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Restaurant's Moose Head Shot Down by Buzzkill City Officials

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Taxidermy a no-go in downtown Joliette.

Jean-Philippe Marion outside Élan
Jean-Philippe Marion outside Élan
Jean-Philippe Marion

A new restaurant in Joliette, 50 km northeast of Montreal, has come under fire for a bold exterior design choice. Owner Jean-Philippe Marion bills Élan as a hunting and fishing themed brasserie. To make that emphatically clear, the entrepreneur recently drove 600 km round trip to purchase a $1,500 bull moose head from a dealer in Beaumont, Quebec. The animal was shot in the Laurentides Wildlife Reserve in 1990. The hunting trophy was subsequently mounted outside Élan, in Joliette's small business district. Not so fast, city officials warned Marion, in a letter that judged the moose head in bad taste.

"I was under the impression from the city's urban planning committee that it would be accepted," confessed Marion in a phone interview today. "I had submitted a plan and everything. But now it's caught up in bureaucracy. I have to remove the moose head, or else I'll be fined. Honestly, I find it strange that the personal tastes of eight people can dictate what looks good and what doesn't." Alain Beaudry, the mayor of Joliette, told Le Journal de Montréal today that the moose head "does not match the beauty of the city."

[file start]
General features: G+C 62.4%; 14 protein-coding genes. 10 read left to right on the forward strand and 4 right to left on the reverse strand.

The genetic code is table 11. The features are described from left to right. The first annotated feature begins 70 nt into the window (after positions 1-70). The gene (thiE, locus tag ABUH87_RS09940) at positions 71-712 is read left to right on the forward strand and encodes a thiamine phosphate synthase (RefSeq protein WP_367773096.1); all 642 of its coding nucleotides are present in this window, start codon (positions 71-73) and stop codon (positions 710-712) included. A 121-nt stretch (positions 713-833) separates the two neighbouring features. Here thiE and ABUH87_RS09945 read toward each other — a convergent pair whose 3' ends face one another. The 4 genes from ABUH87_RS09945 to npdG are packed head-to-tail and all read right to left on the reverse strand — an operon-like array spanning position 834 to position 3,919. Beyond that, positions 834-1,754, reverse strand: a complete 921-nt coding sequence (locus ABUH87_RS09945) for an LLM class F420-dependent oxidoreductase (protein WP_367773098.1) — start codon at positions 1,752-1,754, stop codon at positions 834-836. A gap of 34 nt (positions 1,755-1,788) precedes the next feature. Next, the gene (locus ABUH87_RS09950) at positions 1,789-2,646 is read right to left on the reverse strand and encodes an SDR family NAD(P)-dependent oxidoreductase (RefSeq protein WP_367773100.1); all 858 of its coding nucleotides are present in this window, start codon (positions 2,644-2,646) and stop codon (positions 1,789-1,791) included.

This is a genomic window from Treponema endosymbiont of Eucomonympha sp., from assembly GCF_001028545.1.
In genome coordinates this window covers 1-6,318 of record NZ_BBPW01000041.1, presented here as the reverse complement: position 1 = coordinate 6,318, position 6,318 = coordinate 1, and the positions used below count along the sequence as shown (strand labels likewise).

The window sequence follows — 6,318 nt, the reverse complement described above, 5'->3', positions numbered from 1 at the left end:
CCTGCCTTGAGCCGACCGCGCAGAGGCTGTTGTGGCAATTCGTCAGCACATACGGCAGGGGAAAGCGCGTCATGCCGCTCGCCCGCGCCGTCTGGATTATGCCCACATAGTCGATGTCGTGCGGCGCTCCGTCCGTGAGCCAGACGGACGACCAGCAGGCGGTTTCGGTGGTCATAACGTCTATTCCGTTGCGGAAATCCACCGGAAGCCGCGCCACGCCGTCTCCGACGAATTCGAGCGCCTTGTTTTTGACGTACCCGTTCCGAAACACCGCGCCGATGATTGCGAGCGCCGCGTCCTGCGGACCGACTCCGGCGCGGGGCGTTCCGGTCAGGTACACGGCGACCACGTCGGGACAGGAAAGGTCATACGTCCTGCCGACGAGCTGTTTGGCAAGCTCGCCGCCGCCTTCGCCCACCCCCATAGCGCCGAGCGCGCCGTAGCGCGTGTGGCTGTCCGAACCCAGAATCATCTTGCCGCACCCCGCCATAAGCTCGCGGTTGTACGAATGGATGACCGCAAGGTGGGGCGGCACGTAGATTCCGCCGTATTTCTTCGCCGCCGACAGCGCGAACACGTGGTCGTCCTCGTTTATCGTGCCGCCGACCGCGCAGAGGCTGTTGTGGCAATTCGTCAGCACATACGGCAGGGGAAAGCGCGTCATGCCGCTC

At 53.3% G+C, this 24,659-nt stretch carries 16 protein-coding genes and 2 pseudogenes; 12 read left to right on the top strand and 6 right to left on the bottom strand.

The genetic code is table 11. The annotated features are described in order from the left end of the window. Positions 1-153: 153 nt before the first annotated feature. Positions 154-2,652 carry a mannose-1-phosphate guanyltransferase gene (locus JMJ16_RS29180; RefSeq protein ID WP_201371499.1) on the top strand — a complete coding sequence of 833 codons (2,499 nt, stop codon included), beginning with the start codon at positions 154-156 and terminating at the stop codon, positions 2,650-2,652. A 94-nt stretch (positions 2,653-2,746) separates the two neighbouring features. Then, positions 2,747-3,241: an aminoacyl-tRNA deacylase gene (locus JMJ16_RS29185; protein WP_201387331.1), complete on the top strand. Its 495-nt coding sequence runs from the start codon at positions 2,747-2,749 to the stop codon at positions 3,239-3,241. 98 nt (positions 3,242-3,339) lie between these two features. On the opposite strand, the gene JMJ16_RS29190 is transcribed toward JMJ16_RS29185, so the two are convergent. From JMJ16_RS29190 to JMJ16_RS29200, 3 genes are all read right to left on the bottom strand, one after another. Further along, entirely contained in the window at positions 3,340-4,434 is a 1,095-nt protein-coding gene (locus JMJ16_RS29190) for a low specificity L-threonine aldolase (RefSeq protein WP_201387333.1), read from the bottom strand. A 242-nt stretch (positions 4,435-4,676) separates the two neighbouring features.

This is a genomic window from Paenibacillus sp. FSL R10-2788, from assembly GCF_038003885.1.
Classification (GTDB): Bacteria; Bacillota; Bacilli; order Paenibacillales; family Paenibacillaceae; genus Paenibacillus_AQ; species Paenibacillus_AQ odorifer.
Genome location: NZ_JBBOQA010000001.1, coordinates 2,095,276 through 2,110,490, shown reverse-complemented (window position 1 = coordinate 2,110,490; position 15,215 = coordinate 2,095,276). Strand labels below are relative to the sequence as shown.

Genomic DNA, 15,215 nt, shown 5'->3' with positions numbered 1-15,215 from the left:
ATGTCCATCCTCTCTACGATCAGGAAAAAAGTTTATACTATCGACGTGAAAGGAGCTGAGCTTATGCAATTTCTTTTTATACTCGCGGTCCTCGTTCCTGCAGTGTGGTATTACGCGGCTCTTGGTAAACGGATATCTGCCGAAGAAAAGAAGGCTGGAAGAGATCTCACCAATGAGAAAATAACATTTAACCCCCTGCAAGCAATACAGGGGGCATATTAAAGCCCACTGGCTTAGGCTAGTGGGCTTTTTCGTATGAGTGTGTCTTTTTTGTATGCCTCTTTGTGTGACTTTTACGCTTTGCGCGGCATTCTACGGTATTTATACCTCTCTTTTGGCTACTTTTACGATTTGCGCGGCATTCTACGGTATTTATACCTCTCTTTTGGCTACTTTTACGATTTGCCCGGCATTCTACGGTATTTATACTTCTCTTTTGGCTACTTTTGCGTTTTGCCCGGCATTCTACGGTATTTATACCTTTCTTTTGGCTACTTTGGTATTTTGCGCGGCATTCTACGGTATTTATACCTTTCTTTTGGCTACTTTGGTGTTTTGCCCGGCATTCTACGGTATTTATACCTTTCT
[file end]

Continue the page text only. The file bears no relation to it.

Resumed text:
Marion has also been ordered to remove an image of a moose from his restaurant's window, because it apparently takes up more than 30% of the window's surface. Élan's owner will comply with all the directives, albeit in dramatic fashion. Marion announced to Eater today that the moose head trophy will be removed tomorrow, on opening night. All of Joliette, and beyond, has been invited to the dismantling ceremony, and a huge photo op is being planned. In the meantime, it looks like Marion will have an opportunity to appeal the city's decision in January.